That said, a lot of people have been asking me how to break into the world of children’s publishing lately. After a great guffaw (as in, “you’re asking me?”), I would say the following 6 items are essential. I’ve written them in the form of a letter.
Dear Future Children’s Author,
Here’s my advice to you:
1. Join a critique group. Yes, it may take a while to find the “right” group, but I don’t know anyone whose manuscript is ready to submit by the first draft, or even by the 25th draft, in the case of my story, Double Happiness.
2. Join and attend a SCBWI (Society of Children’s Book Writers and Illustrators) conference. Not only will you meet others who are striving toward the same goal, but you will connect with agents, editors, and well-known authors who know their stuff.
3. Look for an agent. The right agent not only moves your manuscript out of the publisher’s infamous slush pile, she makes your stories shine. Not to mention, it’s a little known fact that the best agents are fully trained as counselors who will wipe away your tears and tell you to get back in the writing saddle.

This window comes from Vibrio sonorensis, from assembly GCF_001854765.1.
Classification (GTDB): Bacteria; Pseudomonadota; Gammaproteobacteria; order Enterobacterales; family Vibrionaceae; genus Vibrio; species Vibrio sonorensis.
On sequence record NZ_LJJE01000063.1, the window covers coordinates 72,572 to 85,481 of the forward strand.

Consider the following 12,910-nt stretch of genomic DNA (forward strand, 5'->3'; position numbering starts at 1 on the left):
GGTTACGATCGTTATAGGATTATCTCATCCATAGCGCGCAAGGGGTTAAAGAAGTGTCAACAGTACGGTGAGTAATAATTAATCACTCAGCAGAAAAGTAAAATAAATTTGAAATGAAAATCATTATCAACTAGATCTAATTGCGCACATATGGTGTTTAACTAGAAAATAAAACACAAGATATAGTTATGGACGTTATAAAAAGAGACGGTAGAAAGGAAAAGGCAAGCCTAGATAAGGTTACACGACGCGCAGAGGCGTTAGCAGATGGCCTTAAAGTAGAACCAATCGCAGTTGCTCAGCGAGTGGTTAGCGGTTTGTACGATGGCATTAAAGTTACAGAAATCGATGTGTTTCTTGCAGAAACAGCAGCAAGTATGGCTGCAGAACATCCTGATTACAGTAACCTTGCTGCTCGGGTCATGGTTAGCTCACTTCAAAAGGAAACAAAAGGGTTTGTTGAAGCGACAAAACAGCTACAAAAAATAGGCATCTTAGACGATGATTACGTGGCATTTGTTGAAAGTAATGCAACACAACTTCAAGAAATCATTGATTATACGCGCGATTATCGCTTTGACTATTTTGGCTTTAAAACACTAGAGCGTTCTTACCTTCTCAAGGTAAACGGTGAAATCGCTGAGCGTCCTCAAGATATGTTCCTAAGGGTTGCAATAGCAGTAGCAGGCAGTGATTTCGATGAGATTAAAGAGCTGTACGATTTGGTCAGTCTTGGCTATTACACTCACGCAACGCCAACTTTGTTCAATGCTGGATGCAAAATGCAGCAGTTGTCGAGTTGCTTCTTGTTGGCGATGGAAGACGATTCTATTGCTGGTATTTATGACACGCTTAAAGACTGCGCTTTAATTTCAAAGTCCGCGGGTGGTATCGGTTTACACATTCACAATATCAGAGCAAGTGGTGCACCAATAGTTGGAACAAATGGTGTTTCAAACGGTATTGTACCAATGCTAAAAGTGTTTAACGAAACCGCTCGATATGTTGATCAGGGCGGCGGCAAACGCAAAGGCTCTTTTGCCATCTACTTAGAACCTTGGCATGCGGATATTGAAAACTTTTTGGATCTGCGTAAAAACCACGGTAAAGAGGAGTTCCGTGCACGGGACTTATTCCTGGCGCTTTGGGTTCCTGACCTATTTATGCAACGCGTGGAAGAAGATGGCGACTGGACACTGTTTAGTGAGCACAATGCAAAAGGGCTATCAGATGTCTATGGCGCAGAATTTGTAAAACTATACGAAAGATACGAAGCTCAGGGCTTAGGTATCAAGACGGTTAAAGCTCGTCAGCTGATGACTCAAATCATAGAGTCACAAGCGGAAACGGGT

4. Write (and illustrate) more than one story. I can’t tell you how many people have told me they have a story, but they haven’t written it yet. Or they’ve written one story, but that’s all. You need to have at least 5 quality manuscripts in your back pocket when you’re working on Steps 1-3 above.
5. Learn to listen and have a bucket load of patience. It’s the only way your dreams will come true. Each rejection, each road diverged, is a learning experience. If you close your ears to some of the best advice you can find along the way, you’re going to end up at a dead end vs the mountain top.
6. And, once you’ve “arrived,” once you’ve been published, never forget that you, yes you, asked a lot of questions along the way. Maybe it’s your turn to share your knowledge. After all, a generous author is a happy author.
All the best,
(a grateful client of the Erin Murphy Literary Agency)
I am always amazed to hear stories of authors and illustrators who never connect during the picture book process. How can this be? I know publishers can be a bit leery of any author-illustrator relationship pre-publication. After all the author might attempt to influence the illustrator, or squash her creativity. But I LOVE to find my illustrator on social media right away. If the chance arises to meet her in person, all the better. And the ultimate meet up? You got it! A book signing together.